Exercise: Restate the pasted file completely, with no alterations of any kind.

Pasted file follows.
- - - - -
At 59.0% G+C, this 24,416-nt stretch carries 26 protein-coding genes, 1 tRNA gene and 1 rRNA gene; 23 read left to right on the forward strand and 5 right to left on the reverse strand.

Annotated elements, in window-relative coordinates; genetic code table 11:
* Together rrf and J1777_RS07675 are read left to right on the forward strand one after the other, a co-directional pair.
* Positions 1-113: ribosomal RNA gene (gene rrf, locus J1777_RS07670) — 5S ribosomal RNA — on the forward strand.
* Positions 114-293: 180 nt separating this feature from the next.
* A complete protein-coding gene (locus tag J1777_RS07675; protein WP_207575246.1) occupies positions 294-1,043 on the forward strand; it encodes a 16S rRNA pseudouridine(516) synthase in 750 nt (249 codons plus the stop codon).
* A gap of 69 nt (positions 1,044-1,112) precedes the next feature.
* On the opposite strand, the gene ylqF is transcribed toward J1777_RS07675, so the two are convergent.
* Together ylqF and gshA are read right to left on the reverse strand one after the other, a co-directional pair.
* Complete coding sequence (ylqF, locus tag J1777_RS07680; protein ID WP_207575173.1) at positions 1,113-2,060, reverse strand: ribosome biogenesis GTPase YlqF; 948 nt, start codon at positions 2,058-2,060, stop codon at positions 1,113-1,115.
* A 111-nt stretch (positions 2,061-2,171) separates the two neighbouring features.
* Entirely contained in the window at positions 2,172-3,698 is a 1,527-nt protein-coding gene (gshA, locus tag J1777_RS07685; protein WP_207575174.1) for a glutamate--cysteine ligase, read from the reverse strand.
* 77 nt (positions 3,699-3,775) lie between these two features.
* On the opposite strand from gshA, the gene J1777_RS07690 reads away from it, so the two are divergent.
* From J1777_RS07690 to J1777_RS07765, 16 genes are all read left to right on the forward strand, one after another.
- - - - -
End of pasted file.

At 59.0% G+C, this 24,416-nt stretch carries 26 protein-coding genes, 1 tRNA gene and 1 rRNA gene; 23 read left to right on the forward strand and 5 right to left on the reverse strand.

Annotated elements, in window-relative coordinates; genetic code table 11:
* Together rrf and J1777_RS07675 are read left to right on the forward strand one after the other, a co-directional pair.
* Positions 1-113: ribosomal RNA gene (gene rrf, locus J1777_RS07670) — 5S ribosomal RNA — on the forward strand.
* Positions 114-293: 180 nt separating this feature from the next.
* A complete protein-coding gene (locus tag J1777_RS07675; protein WP_207575246.1) occupies positions 294-1,043 on the forward strand; it encodes a 16S rRNA pseudouridine(516) synthase in 750 nt (249 codons plus the stop codon).
* A gap of 69 nt (positions 1,044-1,112) precedes the next feature.
* On the opposite strand, the gene ylqF is transcribed toward J1777_RS07675, so the two are convergent.
* Together ylqF and gshA are read right to left on the reverse strand one after the other, a co-directional pair.
* Complete coding sequence (ylqF, locus tag J1777_RS07680; protein ID WP_207575173.1) at positions 1,113-2,060, reverse strand: ribosome biogenesis GTPase YlqF; 948 nt, start codon at positions 2,058-2,060, stop codon at positions 1,113-1,115.
* A 111-nt stretch (positions 2,061-2,171) separates the two neighbouring features.
* Entirely contained in the window at positions 2,172-3,698 is a 1,527-nt protein-coding gene (gshA, locus tag J1777_RS07685; protein WP_207575174.1) for a glutamate--cysteine ligase, read from the reverse strand.
* 77 nt (positions 3,699-3,775) lie between these two features.
* On the opposite strand from gshA, the gene J1777_RS07690 reads away from it, so the two are divergent.
* From J1777_RS07690 to J1777_RS07765, 16 genes are all read left to right on the forward strand, one after another.